San Francisco is a city that is hard on the knees. It’s hilly, really really hilly. The streets are laid out in a classic grid form with criminal disregard to the natural topography. Particularly downtown there are many roads that literally go straight up a small mountain. In some cases, such as the world famous Lombard St, the road cuts a tight series of switchbacks to overcome the grade, however in most they don’t. Stairs instead of footpaths are not unusual.
This inescapable steepness has lead to two key transit outcomes. The first of these are the historic cable cars, formerly right across the city these survive on three routes primarily for tourists. While they look superficially like any historic tram or streetcar they function quite differently. The vehicles themselves are motor less and steering less, the motive power comes from a fixed powerhouse that constantly pulls a steel cable buried in a conduit in the street, between the running rails which take care of the steering. The cable car driver (known as a ‘Gripman’) basically works a giant pair of pliers that grabs the moving cable to pull the carriage along. Think a sort of upside down ski lift. So what are the advantages of this? Well unlike buses and trams there are no motors to rev, no drive wheels to slip. The cable literally hauls the vehicle up the steep inclines like a winch. However with that benefit comes several downsides, they are hard to launch smoothly, they can get stuck on the cable, and most of all the routes have to be arranged as a series of straight cable runs while any curves have to be coasted through. Stuff up the shift from one cable to the next and you gotta get out and push. In most cities advances in electric streetcar technology super ceded the cable car.
The more modern response to San Francisco’s steepness is their trolley buses. These are electric buses running under overhead power by way of a pair of trolley poles. The rubber tyres provide heaps of grip on the steep streets, while the torque-y electric motors and limitless electricity supply provide the oomph to power up them. Seriously, these buses are heroic with what they do every day on the San Fran frequent network grid. They have automated announcements warning you to hold on for particularly steep hills, and is don’t just mean if you happen t be standing up!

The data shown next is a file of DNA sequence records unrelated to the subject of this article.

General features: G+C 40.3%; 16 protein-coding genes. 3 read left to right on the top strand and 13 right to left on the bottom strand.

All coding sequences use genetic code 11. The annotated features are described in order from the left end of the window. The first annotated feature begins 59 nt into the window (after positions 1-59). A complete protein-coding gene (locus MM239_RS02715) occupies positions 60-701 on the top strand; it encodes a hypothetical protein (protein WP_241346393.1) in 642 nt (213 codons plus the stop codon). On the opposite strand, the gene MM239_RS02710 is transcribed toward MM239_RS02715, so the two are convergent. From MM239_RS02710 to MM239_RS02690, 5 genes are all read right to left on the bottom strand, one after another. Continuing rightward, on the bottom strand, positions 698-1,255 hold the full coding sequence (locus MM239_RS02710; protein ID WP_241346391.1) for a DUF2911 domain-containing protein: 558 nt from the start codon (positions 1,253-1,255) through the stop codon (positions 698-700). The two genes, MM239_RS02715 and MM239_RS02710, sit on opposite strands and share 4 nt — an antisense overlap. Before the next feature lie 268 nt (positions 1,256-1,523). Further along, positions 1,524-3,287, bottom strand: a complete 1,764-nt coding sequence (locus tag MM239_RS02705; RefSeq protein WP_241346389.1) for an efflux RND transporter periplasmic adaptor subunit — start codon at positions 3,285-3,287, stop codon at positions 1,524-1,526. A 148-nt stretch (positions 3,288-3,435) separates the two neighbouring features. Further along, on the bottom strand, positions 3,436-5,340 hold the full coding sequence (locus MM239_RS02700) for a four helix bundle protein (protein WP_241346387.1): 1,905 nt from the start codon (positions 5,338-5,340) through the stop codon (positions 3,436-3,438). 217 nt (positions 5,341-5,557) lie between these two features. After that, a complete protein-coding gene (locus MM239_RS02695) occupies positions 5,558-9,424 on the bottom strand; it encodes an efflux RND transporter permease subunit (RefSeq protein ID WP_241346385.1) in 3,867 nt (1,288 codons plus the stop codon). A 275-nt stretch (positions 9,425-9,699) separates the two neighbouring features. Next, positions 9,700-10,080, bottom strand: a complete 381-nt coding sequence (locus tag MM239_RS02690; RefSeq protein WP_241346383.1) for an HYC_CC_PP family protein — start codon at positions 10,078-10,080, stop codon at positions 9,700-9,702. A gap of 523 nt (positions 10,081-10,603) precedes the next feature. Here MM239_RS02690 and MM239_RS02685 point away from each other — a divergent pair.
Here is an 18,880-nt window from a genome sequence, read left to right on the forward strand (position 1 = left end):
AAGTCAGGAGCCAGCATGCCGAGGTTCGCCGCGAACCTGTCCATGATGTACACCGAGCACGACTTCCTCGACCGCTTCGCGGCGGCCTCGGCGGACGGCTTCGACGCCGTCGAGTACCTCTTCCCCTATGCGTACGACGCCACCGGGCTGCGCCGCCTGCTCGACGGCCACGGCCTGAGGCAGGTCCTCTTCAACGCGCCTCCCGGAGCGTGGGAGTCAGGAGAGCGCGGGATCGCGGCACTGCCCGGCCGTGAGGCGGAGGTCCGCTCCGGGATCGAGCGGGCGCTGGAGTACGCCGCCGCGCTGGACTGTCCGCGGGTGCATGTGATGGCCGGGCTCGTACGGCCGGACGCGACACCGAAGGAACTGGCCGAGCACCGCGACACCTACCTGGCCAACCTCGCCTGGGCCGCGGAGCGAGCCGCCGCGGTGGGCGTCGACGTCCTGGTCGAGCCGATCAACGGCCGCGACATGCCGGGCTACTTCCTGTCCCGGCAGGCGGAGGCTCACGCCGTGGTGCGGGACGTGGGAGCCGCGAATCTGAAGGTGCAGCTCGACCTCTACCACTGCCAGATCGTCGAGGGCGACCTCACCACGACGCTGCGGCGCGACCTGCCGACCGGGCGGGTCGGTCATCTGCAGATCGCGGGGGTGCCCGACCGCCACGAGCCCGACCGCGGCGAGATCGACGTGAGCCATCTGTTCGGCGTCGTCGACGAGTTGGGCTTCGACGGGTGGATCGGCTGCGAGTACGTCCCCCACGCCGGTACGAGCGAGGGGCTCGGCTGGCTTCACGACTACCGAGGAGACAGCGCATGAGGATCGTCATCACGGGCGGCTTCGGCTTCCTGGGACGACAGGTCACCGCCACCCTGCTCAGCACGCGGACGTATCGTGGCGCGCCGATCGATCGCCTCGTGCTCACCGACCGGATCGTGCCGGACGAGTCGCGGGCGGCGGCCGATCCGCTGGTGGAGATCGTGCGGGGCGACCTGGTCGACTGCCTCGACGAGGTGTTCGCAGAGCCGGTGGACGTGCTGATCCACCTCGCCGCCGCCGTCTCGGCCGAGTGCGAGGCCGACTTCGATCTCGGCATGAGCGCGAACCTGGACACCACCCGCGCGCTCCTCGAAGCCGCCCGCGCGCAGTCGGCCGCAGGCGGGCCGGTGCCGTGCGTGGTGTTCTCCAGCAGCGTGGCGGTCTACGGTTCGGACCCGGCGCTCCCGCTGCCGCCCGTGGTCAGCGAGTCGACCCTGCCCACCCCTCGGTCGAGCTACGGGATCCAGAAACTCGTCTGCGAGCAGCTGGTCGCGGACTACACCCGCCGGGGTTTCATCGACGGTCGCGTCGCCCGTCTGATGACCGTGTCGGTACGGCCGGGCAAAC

The buses are the workhorse of the ‘Muni’ system which also has lines of just about everything under the sun. In addition to electric and diesel hybrid buses, there are several lines of historic streetcar that also provide regular street level transit. Then there are the modern light rail lines which run on street corridors and their own tracks in the outer suburbs, but then run into metro tunnels in the city centre. Directly below the metro tunnel is the BART tunnel, which shares most of the same stations with a second pair of lower platforms. The BART, or Bay Area Rapid Transit, is a true rapid transit heavy rail metro system that has several lines on both sides of the bay and links to satellite centers and the airport. That system runs monster capacity trains ten or twelve cars in length, every few minutes at peak times. In addition to all this you have Caltrain commuter rail from satellite cities and the nearby parts of California, plus Amtrak long distance trains direct to places as far away as Vancouver, Chicago and New Orleans.
Most of this runs along Market St, the main route into town on the pacific side. Two levels down there are the two BART heavy subway tracks (carrying four frequent lines), one level down there are the light rail Muni metro tracks (carrying six frequent lines), and at street level the are the F line street car tracks in the centre, with separate bus lanes for a dozen trolley and diesel bus routes either side. Here is a question for readers, is this the most transit intensive corridor in the world? Please feel free to post your nominations.
So enough frothing at the mouth over transit. I think it is very important to note that San Francisco is, despite the hills, a good walking city with high cycling rates. So again, if anyone tries to tell you Auckland is too steep for walking or cycling, point them in direction of San Francisco.
Here is a picture of the Castro district which is currently being reconstructed. They have taken out parking and traffic, leaving just two lanes for the trolley buses and service access. They are widening the footpaths greatly to provide space for trees, street furniture and outdoor dining. The old kerb line is where the chain link fence is. I’ll be keeping an eye on how this turns out, it represents a good possibility for Queen St.
One last photo of some housing. I resisted the temptation to dwell on the Painted Ladies or any of the other beautiful historic houses of the Noe Valley or mission district. These are some more modern town houses, probably 70s vintage by the look of them. In my opinion these represent a good way to build the missing middle density of Auckland’s housing stock. They are all simple timber framed weatherboard construction, they are mostly low rise single houses or duplexes on separate sections, they all have one garage each… but no huge setbacks or wasteful side yards and efficient, affordable utilization of desirable land.
All up San Francisco is a wonderland for transport and planning enthusiasts, and provides some good examples for Auckland to take a cue from.